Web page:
Three Perfect Spielberg Sequences

There are dozens of perfect Spielberg sequences. But let's say you can only pick three.

The idea, as I originally pitched it, was this: "What's your favorite Spielberg sequence?" 

The pitch was accepted, and I realized my mistake almost immediately. How do you look back over a career that has spanned decades, given birth to multiple franchises, that's gifted us with some of the most iconic moments and beloved characters in cinematic history, and name one high-water mark? It's not an impossible task, but it's close. 

So, let's say this. Let's say you can pick three high-water marks, three perfect sequences that illustrate Spielberg's masterful directorial abilities. Even then it's tough - I can name dozens off the top of my head - but it's also a fun challenge, one that I think will reveal a bit about each person who takes a crack at it. Let's say you pick the Brachiosaurus reveal from Jurassic Park, the five-tone climax of Close Encounters, and the flying bicycle sequence from E.T. If those are your picks, chances are your favorite thing about Spielberg is his borderline-supernatural ability to induce awe. Let's say you pick the mine cart sequence from Temple Of Doom, the convoy crawl from Raiders Of The Lost Ark, and the stunning, one-shot chase through the port of Bagghar from The Adventures Of Tintin: if that's your lineup, you probably cherish Spielberg's ability to craft escalating action set pieces above all else.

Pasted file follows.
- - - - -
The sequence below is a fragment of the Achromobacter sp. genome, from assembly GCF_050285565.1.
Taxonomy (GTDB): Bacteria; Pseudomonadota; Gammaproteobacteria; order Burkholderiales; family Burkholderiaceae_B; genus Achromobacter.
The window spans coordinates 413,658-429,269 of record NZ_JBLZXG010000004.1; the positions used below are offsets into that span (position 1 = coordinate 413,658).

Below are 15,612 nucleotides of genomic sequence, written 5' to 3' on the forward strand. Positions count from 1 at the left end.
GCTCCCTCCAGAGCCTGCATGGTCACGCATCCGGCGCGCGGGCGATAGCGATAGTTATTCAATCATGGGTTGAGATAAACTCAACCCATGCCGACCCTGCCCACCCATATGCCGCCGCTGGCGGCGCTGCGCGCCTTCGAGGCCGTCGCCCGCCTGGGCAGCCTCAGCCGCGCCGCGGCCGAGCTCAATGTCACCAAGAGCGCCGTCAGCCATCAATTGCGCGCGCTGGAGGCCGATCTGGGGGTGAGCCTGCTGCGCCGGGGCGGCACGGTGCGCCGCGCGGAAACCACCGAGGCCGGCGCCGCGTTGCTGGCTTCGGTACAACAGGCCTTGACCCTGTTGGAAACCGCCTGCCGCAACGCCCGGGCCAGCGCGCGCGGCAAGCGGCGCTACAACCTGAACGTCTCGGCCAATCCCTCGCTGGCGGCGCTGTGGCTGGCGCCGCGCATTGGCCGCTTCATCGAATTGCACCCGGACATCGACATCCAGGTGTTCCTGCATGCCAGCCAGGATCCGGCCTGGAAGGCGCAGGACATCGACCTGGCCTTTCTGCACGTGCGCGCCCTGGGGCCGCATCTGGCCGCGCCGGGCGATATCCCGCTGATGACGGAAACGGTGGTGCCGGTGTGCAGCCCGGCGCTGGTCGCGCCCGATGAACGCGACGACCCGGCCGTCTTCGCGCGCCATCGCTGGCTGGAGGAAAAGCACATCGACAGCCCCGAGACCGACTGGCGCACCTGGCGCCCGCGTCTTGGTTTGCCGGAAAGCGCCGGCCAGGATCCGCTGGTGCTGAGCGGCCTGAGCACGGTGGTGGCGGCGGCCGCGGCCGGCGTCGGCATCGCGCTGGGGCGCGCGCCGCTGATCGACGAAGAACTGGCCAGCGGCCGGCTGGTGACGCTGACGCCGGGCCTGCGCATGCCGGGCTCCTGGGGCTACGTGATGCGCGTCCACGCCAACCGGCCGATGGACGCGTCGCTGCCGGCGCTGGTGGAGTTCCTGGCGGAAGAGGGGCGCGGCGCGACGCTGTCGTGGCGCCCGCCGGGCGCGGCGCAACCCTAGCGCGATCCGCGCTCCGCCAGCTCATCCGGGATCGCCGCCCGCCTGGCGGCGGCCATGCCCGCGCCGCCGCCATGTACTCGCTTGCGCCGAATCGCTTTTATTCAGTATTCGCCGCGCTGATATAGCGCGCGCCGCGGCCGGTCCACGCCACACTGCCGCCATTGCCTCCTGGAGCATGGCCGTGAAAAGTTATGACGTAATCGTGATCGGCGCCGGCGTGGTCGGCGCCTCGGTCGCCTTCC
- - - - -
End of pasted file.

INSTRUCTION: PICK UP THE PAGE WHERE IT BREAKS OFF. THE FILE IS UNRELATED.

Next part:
My favorite thing about Spielberg has always been the effortless way he weaves tone. The best Spielberg sequences are the ones that blend humor, fear and wonder, all while keeping your pulse racing and your jaw dropped. Over the years, many filmmakers have tried to pull off this particular stunt, but it's not as easy as it looks. Generally-speaking, there are maybe half a dozen living directors (and, let's face it: it's probably not even that many) who are operating at Spielberg's level, who can execute set pieces with the same clockwork precsision that he does. An even smaller number come close to matching Spielberg's talent for tonal control. It's possible, in fact, that he's the only director who can spin all these plates at the same time. That, my friends, is a talent worth celebrating.

And so, with that in mind, here's my picks for Spielberg's three perfect sequences.

RAIDERS OF THE LOST ARK: Introducing Indiana Jones

Is there a more thrilling opening sequence in movie history? I submit to you that there is not.